The Budapest International Foto Awards dropped today. I’d submitted a series of a friend’s daughter from the last seven years and the mini-collection received an honorable mention.

Update: I received an email stating that this photo had won an honorable mention. Always good news to be mentioned honorably.

The “Black, White and All the Grays in Between” show opened to today in the gallery and online. I am pleased that “Saturday Afternoon” once again found a place to go visit.

The show runs through December 9th. You can see the 70 images in the show here.

Lincoln Gallery’s Annual Photography Show for 2022 opened November 11th and awards were given out for Architecture, Landscape, People, and a Best of Show.

My photo of Los Angeles made in 2018 from atop the Westin Bonaventure Hotel took second place in the architectural category.

Landscapes are not my main area of work, but I enjoy doing them and this is a rarity in that it’s an urban landscape. I was pleased with it at the time and it remains one of my favorite pieces because I saw it in my mind before I shot it and it came out as I had envisioned it. I like that I used the natural frame of the hotel I was in (the revolving cafe). I also like that the POV seems natural; the viewer can imagine him/herself standing where I was and feeling like s/he can walk out onto the platform (which you can’t; I shot this through a glass window).

You can see the other photos and awards here.

Annual birthday images!

Last five years have been very full of changes, ups and downs, like life in general, but at this point I feel like a chapter has closed, and whatever comes next is the next chapter.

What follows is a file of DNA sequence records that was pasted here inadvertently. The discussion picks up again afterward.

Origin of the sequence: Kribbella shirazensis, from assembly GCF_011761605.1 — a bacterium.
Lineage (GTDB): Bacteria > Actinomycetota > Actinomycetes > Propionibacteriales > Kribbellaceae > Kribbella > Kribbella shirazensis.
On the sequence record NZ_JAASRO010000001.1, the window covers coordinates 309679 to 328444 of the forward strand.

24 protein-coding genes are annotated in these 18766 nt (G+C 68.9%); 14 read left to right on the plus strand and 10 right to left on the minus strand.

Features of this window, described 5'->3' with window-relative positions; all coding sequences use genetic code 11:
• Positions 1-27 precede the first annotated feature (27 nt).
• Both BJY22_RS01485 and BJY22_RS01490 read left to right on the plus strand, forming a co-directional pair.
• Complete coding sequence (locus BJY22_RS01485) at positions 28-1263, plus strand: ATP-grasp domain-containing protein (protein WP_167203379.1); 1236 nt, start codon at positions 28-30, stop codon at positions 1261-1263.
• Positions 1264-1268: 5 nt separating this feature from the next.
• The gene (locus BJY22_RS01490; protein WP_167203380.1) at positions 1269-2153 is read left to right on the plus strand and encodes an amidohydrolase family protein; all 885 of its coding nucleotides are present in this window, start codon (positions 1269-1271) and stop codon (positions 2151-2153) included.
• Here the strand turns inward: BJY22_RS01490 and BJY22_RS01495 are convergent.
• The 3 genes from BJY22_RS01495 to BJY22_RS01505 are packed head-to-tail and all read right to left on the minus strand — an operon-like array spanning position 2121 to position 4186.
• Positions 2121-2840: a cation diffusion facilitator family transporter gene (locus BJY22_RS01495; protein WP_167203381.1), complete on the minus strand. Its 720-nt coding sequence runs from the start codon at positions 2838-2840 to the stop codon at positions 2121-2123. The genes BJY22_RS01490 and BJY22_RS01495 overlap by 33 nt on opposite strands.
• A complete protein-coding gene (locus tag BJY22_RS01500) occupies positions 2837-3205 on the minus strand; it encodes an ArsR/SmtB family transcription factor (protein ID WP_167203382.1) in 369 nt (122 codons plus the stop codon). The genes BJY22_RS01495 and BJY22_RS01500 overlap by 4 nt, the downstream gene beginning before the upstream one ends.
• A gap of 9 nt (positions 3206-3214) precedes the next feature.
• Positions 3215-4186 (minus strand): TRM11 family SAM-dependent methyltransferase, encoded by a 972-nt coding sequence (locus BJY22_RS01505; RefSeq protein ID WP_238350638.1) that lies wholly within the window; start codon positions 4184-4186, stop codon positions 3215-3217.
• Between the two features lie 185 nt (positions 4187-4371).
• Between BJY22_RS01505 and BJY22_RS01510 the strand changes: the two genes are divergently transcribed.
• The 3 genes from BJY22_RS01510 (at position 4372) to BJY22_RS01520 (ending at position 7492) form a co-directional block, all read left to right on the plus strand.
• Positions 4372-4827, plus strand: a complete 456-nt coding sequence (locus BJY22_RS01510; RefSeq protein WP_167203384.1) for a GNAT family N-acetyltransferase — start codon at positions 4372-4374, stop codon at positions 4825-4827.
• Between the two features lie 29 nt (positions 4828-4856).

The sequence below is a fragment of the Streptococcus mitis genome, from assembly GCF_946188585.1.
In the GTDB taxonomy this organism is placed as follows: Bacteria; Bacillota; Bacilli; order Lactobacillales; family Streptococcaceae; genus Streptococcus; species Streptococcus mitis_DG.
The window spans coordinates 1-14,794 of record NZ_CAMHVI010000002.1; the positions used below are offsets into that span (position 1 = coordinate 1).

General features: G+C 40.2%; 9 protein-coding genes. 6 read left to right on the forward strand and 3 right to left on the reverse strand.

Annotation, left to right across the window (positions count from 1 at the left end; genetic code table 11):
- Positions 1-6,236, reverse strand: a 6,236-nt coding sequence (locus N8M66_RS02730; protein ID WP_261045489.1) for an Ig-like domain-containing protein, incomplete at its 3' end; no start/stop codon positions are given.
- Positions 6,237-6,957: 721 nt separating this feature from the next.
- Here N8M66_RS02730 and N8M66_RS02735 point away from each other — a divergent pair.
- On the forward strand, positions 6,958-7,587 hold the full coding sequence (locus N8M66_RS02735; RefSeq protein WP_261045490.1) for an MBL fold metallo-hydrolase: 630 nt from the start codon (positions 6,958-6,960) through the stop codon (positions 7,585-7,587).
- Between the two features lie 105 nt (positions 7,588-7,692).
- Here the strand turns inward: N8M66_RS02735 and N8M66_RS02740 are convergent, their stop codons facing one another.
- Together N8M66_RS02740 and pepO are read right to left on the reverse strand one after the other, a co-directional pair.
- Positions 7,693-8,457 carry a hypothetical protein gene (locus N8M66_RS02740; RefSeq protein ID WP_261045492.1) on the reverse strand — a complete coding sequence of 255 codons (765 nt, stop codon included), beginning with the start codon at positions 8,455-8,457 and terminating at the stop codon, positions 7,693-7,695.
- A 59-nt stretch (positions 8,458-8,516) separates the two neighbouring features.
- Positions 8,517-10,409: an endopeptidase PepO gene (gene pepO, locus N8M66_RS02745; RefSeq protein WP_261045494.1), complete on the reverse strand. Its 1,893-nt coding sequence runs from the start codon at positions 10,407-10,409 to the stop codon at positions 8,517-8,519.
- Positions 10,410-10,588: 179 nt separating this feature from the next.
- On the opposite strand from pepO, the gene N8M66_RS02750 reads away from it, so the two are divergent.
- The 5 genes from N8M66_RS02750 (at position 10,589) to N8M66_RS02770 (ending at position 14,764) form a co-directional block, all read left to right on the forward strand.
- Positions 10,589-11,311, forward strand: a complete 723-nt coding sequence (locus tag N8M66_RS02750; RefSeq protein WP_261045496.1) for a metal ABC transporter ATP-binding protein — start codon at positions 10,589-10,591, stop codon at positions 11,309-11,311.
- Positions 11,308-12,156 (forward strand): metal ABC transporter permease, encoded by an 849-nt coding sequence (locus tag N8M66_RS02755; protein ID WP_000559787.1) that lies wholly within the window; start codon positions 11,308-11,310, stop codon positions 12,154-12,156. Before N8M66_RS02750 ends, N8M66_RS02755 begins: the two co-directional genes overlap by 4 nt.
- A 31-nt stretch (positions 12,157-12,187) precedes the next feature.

Those of you who have followed my images the last few years probably saw a lot of raw emotion moving into healing. This year I have embraced that I am a solo and whole individual.

But also…a Father of Cats!

Quick Photoshop job to get it done in time for today. Buddy, Jaina and Faith are strays so as soon as I put them down they ran, but it’s just for my purposes so…whatevs.

Been a while since I did some basic portraits. Also been a while since I’ve used a backdrop (they’re a pain to steam or “edit in post” etc)

Two were made because the ladies needed portrait / headshots for various activities. The other was a portrait made before we did a make-up session. I’ve photographed these young ladies many times over the last few years and it’s been fun to develop these relationships and see them grow up.

The second one for Miss A I edited a bit more than I ordinarily would because she needs it for auditions. Usually I don’t “airbrush” my work since everyone is beautiful as they are, but this particular one was more for a commercial purpose so I touched up the color version and then converted these to black and white for the fun of it.

…since I recommended a photo book. Almost two years. Not sure if that’s because I haven’t been looking at as many or maybe I just hadn’t come across another one I wanted to recommend.

Until now…

I actually sat down and went though a handful of a large stack of photo books I have to explore and this one jumped out. I knew it would be good because I’d bought it after seeing an article for it online, probably many months ago, and it sat in the stack for the duration.

But it’s amazing. Mr. Brandt made these photographs in an animal preserve and photographed the animals with the people, so they are NOT composites in that fashion. In short, it’s a commentary on the destruction of our environment and the impact it has on people and animals.

For me (which may say more about me than the images; we see ourselves in others’ work) these foggy portraits in a barren land express a kinship that exists between us and our fellow tenants on this rock of ours as well as a deep grief for the losses we are witnessing (or ignoring) all around us. They are a warning and a reminder of how fragile life (and civilization) are (though often the two are in conflict).

It’s a beautiful book of meaningful work and I recommend it.